The art of the tease
Before Dita Von Teese became a household name, and way before there was Cher and Christina Aguilera sporting twirling tassels on the big screen, there was burlesque aficionado Liz Goldwyn.
Before Dita Von Teese became a household name, and way before there was Cher and Christina Aguilera sporting twirling tassels on the big screen, there was burlesque aficionado Liz Goldwyn. “In the mid-’90s, I was working at Sotheby’s and collecting burlesque costumes and researching them. And I realized there was no comprehensive book about these women or their costumes. So I decided that I would research and create an archive so these women could be remembered,” she says. The fruit of Goldwyn’s labor —“Pretty Things: The Last Generation of American Burlesque Queens,” now out in paperback — reveals all on the women who never exposed too much.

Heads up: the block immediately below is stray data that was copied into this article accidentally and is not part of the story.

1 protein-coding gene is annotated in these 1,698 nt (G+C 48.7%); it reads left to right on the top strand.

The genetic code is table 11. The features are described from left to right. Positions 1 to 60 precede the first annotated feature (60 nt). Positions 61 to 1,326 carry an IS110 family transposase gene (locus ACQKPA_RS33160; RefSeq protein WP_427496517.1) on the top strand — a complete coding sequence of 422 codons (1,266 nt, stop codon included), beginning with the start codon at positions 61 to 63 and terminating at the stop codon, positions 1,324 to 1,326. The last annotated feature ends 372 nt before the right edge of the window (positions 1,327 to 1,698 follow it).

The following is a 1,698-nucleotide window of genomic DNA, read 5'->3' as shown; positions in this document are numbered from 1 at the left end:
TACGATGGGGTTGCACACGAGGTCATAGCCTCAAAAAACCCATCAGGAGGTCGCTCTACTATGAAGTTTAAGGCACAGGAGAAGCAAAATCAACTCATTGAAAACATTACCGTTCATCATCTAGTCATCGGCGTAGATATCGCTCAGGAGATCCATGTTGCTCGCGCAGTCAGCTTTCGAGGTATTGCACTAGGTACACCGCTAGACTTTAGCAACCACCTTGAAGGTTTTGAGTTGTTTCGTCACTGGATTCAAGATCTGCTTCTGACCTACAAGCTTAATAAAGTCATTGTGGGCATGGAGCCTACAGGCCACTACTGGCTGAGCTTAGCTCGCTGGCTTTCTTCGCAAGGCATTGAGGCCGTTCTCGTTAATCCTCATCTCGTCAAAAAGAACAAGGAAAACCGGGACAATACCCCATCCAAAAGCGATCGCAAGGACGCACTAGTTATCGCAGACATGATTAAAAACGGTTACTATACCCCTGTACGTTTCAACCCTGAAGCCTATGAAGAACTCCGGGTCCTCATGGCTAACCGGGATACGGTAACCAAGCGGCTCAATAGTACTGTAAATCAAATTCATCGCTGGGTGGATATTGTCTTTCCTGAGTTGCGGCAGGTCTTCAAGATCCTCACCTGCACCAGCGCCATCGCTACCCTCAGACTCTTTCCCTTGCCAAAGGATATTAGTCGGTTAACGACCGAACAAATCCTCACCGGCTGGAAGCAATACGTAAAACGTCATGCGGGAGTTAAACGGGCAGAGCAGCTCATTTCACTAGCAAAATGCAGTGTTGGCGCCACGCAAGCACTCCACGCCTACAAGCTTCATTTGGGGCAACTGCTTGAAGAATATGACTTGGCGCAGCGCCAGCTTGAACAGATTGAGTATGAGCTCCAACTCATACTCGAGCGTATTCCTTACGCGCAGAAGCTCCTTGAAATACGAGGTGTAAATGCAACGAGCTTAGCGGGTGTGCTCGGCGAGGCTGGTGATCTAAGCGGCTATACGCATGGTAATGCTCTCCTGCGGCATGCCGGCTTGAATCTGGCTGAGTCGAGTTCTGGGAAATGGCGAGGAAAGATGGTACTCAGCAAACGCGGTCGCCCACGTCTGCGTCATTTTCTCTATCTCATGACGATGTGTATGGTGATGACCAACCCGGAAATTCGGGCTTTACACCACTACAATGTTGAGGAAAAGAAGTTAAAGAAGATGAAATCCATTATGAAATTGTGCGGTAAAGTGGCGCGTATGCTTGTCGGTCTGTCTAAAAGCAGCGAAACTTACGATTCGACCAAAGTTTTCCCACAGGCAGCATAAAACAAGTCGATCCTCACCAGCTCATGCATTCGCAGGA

“A lot of them were really reluctant to talk with me. When I first started [the research], burlesque wasn’t going through its mainstream revival, so these women were never given their due. They had been labeled as dirty strippers and felt ashamed,” says Goldwyn on our changing perceptions on the art form.
She continues: “I think very few looked back and were proud of it. They didn’t feel legitimized by their careers.”
A peek inside
The flexible ladies
“This is a great example of the dexterity and flexibility required to make a great ‘peeler,’” says Goldwyn of this photo of an unidentified burlesque dancer, taken in the mid-1940s.
Meet the Girlie Girls
“This is a prime example of the burlesque chorus girls in the ’20s,” says Goldwyn. “They’re not quite as highbrow as the Ziegfeld girls in the sequins and feathers — note their decidedly un-sexy black ankle socks and tap shoes — but still a feminine feast for American audiences hungry for a taste of flesh.”
“This is a collage of notes and sketches from costume designer Rex Huntington,” Goldwyn says. “The middle image is the standard measurements taken for a burlesque costume. It gives you an idea of how elaborate a costume was — every inch counted.”